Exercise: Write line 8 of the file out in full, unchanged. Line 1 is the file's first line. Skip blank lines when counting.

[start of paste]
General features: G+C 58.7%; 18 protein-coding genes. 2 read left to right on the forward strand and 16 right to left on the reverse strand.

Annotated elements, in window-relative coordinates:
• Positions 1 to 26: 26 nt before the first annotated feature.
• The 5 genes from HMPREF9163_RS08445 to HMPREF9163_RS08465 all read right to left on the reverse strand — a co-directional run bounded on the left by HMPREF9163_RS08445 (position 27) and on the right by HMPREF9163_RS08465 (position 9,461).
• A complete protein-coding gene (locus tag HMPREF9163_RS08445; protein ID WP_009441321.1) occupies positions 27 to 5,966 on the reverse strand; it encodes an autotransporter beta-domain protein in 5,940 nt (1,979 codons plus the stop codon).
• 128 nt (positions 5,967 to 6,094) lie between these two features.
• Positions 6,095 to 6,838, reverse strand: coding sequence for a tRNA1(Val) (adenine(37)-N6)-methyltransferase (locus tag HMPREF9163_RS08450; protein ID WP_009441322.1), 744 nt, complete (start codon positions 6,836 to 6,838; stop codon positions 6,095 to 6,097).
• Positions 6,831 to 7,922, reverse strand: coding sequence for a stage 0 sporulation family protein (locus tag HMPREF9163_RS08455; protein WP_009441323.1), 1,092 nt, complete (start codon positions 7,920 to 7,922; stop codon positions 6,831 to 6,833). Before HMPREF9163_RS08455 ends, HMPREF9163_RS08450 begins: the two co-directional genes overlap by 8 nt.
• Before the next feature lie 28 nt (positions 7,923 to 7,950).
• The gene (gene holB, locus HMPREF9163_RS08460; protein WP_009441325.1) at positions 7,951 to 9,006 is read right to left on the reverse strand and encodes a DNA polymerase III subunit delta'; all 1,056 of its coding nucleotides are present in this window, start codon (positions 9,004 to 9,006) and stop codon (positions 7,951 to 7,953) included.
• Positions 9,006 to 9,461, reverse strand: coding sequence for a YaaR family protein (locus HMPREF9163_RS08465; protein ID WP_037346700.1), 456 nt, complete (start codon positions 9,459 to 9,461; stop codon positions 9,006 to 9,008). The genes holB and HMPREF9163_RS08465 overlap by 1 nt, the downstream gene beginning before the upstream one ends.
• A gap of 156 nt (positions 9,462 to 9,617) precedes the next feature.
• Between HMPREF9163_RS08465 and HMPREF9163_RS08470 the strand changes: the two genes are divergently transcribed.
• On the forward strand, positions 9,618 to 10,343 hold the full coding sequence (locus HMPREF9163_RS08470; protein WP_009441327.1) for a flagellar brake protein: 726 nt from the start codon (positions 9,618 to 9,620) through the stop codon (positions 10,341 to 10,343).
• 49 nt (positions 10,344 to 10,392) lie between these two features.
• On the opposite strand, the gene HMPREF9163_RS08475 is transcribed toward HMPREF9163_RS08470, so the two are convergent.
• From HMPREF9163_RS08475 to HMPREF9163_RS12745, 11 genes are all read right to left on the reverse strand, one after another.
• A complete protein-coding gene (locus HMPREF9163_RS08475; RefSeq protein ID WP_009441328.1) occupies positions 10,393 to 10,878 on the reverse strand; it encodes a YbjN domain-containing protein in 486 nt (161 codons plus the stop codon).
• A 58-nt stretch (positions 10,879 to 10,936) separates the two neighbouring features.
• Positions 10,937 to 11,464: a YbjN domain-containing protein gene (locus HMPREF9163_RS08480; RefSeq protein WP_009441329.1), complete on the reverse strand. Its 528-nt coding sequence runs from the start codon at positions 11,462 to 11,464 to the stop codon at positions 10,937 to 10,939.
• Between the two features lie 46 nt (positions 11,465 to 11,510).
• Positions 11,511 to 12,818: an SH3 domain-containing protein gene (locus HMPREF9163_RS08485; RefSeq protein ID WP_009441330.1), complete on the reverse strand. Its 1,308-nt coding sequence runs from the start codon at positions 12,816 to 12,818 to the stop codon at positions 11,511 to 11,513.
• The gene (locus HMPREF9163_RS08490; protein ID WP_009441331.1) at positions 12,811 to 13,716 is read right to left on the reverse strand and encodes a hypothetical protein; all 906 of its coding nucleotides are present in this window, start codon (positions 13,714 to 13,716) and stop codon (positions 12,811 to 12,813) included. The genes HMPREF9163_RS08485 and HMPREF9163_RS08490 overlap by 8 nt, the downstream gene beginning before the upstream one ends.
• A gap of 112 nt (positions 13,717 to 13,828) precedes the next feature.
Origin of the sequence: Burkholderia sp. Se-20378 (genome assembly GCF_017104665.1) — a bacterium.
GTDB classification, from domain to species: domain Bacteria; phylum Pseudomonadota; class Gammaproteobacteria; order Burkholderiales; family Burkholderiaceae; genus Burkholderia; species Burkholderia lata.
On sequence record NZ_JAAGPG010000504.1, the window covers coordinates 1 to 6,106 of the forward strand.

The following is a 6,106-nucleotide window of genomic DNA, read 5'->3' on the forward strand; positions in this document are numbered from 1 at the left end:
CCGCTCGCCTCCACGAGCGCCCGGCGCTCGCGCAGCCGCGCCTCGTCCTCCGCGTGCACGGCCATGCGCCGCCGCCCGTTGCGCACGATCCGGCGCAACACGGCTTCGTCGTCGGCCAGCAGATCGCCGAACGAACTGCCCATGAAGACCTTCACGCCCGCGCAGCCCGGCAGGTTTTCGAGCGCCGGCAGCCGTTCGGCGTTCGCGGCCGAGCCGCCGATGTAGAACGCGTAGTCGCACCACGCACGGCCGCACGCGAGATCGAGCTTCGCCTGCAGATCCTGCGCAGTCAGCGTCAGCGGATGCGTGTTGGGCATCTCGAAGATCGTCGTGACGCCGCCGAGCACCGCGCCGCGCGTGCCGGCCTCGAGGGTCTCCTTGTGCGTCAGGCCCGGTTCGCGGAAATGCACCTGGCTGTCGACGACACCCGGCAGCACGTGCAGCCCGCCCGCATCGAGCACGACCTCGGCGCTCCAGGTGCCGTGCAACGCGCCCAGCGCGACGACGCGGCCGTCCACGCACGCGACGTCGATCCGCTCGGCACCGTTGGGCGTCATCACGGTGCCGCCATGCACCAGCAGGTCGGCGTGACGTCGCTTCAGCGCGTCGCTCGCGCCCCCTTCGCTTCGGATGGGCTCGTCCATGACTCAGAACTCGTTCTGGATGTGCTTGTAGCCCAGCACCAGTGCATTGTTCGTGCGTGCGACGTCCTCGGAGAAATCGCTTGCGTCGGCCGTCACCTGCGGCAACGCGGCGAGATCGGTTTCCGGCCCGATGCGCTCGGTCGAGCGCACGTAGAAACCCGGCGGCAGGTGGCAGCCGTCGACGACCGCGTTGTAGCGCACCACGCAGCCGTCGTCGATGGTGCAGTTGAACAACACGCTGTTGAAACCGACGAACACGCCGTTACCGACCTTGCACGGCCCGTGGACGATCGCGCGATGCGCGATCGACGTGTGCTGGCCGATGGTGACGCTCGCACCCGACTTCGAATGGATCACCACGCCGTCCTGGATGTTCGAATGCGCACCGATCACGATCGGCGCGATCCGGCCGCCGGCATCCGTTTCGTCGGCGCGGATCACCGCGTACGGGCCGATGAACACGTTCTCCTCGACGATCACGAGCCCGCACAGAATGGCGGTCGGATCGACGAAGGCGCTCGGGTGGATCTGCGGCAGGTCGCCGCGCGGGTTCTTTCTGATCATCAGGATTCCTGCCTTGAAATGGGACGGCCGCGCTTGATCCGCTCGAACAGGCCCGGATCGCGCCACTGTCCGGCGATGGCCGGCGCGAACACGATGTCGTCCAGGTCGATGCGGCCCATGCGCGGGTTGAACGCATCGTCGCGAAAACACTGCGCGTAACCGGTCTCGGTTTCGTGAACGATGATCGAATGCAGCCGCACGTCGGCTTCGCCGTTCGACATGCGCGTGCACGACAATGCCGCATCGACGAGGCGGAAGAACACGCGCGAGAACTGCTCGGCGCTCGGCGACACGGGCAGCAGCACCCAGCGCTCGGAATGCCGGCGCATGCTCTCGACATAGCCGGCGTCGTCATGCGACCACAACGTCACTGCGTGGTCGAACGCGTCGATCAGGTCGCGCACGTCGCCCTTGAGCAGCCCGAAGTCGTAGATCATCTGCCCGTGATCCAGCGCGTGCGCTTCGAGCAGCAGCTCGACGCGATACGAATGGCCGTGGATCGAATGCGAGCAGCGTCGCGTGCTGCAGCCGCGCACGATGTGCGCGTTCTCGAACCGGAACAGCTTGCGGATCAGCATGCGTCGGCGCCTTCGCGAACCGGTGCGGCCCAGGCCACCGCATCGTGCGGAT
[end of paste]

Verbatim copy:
• Positions 6,831 to 7,922, reverse strand: coding sequence for a stage 0 sporulation family protein (locus tag HMPREF9163_RS08455; protein WP_009441323.1), 1,092 nt, complete (start codon positions 7,920 to 7,922; stop codon positions 6,831 to 6,833). Before HMPREF9163_RS08455 ends, HMPREF9163_RS08450 begins: the two co-directional genes overlap by 8 nt.